This is a report from Captain, James V. Pepe regarding the reenactment in Spotsylvania, May 7-9.
I arrived at about 9:00 P.M. on Friday at where the battle for Spotsylvania will take place. It was a difficult ride to say the least because of a terrific rain storm and road congestion with wagons of all types all heading south. After arrival I checked in and I managed to get my horses fed as well as myself and decided, after the rains came again, to sleep in the wagon for the night.
The next morning I woke up at 5:40 A.M. and began to run into stragglers from the Regiment. Sergeant Lowcher was the first person I saw then Private Hoffman. I took care of some personal needs changed into a new dry uniform and went to find the Regimental camp. It didn’t take long before I found where the Regiment was bivouacked. Orderly Sergeant Brennan was there along with a lot of the boys and things seemed to be under control. I reported in to Major Buffington and Adjutant Perlotto and afterwards I then set up my dog tent, with the help from Privates DeMetro and Tool and once completed began to greet and talk with the boys.
At 9:45 A.M. there was an Officer and NCO meeting at Regimental Headquarters to discuss the events of the day which lasted about a half an hour. After the meeting a dress parade was conducted and our company was placed as the Color Company (2nd Company) in the Battalion. Then one of the proudest moments occurred when the 3rd New Jersey’s National Colors were presented to the Regiment on the field of battle. The ceremony only took a few moments but the memory will last a life time. First the bugle played “To The Colors” then First Company was broken up into a column of platoons and marched off to retrieve the colors at the Major’s tent. First Company then returned with the color’s between the two platoons, carried by Sergeant Lowcher, faced the Battalion and then the colors were presented. Having 3rd New Jersey’s colors presented on a field of battle was a first and one of the proudest moments I could remember. Jersey Blue pride ran through out my body and I could not help thinking that I wished the rest of the boys were here to see and feel it. Dress parade ended, the arms were stacked and then we took a break. After break assembly was sounded and we marched off to conduct Battalion drill. First Sergeant Brennan gave a resounding speech during the drill to include the history of the 3rd New Jersey at Spotsylvania that would vibrate throughout the Battalion for the entire weekend. When Battalion drill was concluded we were dismissed for lunch. Officer’s call again was sounded and all Officers and NCOs met with the Battalion Commander (Major Scott Buffington) to discuss the upcoming battle and that we will be used as skirmishers (Using the 3rd as skirmishers was historically correct so we were reliving history…….how great is that?). After Officer’s call the Battalion was assembled and we conducted skirmish drill. At the conclusion we took a break until assembly sounded again to form up for our date with destiny.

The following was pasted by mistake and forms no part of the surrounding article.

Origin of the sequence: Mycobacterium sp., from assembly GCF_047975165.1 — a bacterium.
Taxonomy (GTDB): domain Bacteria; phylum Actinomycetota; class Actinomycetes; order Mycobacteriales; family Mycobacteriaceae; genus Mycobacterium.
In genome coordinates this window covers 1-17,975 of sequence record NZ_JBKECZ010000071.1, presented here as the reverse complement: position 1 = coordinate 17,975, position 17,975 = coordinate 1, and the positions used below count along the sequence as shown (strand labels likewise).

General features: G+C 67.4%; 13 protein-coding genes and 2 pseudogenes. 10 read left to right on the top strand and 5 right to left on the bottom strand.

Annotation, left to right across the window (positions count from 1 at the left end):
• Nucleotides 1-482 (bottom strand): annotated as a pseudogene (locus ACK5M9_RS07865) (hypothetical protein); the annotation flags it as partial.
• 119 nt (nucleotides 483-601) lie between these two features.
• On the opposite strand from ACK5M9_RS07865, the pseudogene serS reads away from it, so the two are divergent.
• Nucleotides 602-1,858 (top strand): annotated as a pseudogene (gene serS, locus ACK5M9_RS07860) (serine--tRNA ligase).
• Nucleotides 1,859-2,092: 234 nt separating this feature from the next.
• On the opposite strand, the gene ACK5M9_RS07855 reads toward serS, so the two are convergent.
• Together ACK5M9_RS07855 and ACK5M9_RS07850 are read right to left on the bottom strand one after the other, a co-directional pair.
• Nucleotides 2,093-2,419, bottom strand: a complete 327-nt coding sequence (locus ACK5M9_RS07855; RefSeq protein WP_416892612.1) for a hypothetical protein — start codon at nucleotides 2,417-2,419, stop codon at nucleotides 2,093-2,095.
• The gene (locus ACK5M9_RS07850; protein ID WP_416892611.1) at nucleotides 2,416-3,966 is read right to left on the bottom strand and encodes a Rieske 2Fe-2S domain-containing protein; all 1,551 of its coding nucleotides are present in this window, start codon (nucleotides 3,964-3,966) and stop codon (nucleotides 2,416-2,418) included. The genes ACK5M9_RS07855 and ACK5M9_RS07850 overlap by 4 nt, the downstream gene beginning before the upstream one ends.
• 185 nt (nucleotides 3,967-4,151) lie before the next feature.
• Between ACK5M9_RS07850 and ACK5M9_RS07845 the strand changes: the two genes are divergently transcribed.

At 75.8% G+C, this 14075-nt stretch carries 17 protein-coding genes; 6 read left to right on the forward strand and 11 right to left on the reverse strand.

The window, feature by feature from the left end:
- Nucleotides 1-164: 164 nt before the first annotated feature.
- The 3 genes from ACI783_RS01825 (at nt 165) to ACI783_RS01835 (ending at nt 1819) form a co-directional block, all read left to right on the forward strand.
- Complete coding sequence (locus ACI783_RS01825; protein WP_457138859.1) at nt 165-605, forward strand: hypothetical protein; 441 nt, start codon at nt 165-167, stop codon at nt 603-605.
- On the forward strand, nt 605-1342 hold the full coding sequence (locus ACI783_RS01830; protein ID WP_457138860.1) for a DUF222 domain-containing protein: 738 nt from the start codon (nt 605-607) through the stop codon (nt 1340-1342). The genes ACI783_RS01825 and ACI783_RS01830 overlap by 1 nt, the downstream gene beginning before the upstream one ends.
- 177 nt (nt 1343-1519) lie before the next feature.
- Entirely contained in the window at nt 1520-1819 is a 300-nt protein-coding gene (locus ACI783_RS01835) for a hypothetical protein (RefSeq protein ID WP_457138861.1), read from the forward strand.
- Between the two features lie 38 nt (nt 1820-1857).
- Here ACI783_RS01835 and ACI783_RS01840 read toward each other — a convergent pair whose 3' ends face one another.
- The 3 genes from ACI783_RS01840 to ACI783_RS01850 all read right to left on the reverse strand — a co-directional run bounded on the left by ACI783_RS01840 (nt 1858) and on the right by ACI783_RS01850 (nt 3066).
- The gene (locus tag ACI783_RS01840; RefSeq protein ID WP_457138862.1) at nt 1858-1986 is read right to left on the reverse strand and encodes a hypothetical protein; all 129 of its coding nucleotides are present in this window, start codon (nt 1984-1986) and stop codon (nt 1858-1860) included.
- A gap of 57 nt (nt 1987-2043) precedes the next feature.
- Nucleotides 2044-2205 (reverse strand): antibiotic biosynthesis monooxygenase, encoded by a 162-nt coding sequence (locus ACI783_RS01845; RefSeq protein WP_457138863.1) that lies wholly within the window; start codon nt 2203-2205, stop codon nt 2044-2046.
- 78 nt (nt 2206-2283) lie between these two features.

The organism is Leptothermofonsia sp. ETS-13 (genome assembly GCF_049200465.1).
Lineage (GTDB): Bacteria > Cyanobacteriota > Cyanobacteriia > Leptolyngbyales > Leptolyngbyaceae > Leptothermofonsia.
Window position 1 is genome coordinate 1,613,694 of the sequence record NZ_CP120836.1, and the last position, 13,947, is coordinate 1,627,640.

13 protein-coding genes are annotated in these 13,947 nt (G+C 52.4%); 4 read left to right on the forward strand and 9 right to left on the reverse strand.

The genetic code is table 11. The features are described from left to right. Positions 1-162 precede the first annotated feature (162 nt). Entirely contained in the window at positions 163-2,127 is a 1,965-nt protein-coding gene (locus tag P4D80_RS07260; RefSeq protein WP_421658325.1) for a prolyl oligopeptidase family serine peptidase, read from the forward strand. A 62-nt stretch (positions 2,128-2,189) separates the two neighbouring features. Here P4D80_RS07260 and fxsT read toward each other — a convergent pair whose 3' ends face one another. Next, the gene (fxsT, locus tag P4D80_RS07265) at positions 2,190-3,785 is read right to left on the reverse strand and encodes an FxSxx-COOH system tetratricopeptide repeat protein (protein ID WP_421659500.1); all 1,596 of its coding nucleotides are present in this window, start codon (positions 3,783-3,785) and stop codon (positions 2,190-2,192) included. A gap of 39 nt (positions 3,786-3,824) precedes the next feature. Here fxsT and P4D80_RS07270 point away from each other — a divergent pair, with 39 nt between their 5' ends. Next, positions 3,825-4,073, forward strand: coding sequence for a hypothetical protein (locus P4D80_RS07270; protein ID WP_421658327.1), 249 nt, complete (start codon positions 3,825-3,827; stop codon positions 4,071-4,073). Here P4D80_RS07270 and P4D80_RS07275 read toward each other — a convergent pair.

Assembly was sounded and we marched off to our rally point with heavy marching order (with knapsacks) for the start of the battle where we stacked arms and waited for the word to reassemble and go. The boys relaxed by eating from their haversacks and having conversations about home. After some time the word came to assemble and once completed Sergeant Brennan read a passage from the New Testament. The boys were now ready to face the Rebel foe. We marched to our point of departure where the whole Regiment deployed as skirmishers on the Federal right/Confederate left and afterwards the General in charge of the Brigade complimented us on our deployment.